Director, Department of Exhibitions
Perhaps you could start by giving an overview of the main gallery spaces at Pratt—how do they differ from one another?
The Department of Exhibitions organizes four exhibition spaces on campus. Pratt Manhattan Gallery is structured to be Pratt’s contribution to the cultural landscape of New York City. Much like a non-profit gallery, our mission is to present exhibitions of innovative and challenging work by artists, architects, and designers, from the U.S. and abroad. In addition to exhibitions, our programming includes an education program of lectures, publications, seminars, and conferences.
Schafler Gallery has evolved into the main campus gallery devoted almost entirely to providing students, faculty, and alumni with a professional exhibition space that reflects the diversity of our Pratt community.
The President’s Office Gallery showcases the work of faculty by invitation from President Schutte or by the Department of Exhibitions.
Now, we have a new gallery space, the Admissions Gallery in the new Myrtle Hall. We are excited to mount the first recent graduate exhibition in this beautiful space that has great natural light and that will serve to welcome prospective students and their parents to Pratt.
How does Pratt Manhattan Gallery differ from other galleries nearby in Chelsea or in other parts of the city?
New York City offers a wealth of exhibitions, so to be unique is quite a challenge. When I first became Pratt’s Director of Exhibitions in January 2007, I spent some time trying to figure out what our role would be in the New York and Chelsea gallery community. As a non-profit space, we have to be careful not to duplicate what is going on in the commercial galleries. One way to do that is to organize more theme-based group shows. Though this in itself was not enough to establish a unique identity.
A clue as to how to distinguish ourselves came from our exhibitions committee, which recommended we pursue a political art exhibition to coincide with the 2008 presidential election. I had the pleasure of working with Eleanor Heartney and Larry Litt who guest-curated the exhibition “Party Headquarters: Voting is Just the Beginning.” Our goal with this exhibition, the political comedy series “Pratt Falls,” and the public art/voter registration center was to inspire the art and design student, who up until this point was apathetic towards voting. This combination of a strong exhibition with an added level of social responsibility emerged as a direction for our program. I also looked to Pratt’s own academic goals and realized that the gallery could also play a strong role in supporting sustainability and cross-disciplinary works. It turned out that the presidential election brought out more young voters than we anticipated. Even so, I saw a direction for our program begin to emerge.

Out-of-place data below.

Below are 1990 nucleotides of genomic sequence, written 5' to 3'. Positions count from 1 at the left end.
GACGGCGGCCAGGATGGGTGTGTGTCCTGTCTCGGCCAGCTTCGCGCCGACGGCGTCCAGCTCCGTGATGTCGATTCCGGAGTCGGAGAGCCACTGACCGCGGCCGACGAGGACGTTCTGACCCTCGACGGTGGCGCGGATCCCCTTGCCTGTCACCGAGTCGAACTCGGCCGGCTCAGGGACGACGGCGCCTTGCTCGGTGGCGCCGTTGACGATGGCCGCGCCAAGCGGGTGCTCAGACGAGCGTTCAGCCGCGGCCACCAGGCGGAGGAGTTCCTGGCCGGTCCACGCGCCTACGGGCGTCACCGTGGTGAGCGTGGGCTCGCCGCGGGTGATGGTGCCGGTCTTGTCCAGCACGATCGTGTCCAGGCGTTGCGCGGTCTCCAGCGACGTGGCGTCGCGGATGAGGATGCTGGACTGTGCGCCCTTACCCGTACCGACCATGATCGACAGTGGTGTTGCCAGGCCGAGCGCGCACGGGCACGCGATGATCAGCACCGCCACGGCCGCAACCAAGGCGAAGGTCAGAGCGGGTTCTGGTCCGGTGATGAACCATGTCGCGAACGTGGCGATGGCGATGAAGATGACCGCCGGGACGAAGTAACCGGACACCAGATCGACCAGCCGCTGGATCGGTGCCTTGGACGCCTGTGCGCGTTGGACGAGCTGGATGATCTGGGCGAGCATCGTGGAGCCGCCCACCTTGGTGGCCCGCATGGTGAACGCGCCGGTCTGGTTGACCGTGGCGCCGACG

Our gallery is also removed from the Chelsea scene geographically. For this reason, I don’t the think the Chelsea designation is that meaningful to us. Rather, I hope to see a new cluster form with our neighbors Parsons, NYU, the Rubin Museum of Art and other arts related organizations in the area. What I call “East Chelsea/Village.”
What have been the most memorable exhibitions in your time at Pratt?
Having watched Tower One of the World Trade center fall from the fourth floor of Pratt’s Main Building, I would have to say “9/11: Pratt Artists Respond” at the Schafler Gallery, was one the most memorable exhibitions I have worked on. I honestly don’t remember the work that much, most people were in a daze at that time, but the feeling of trying to aid in the healing of the campus community was rewarding.
Photo: Diana Pau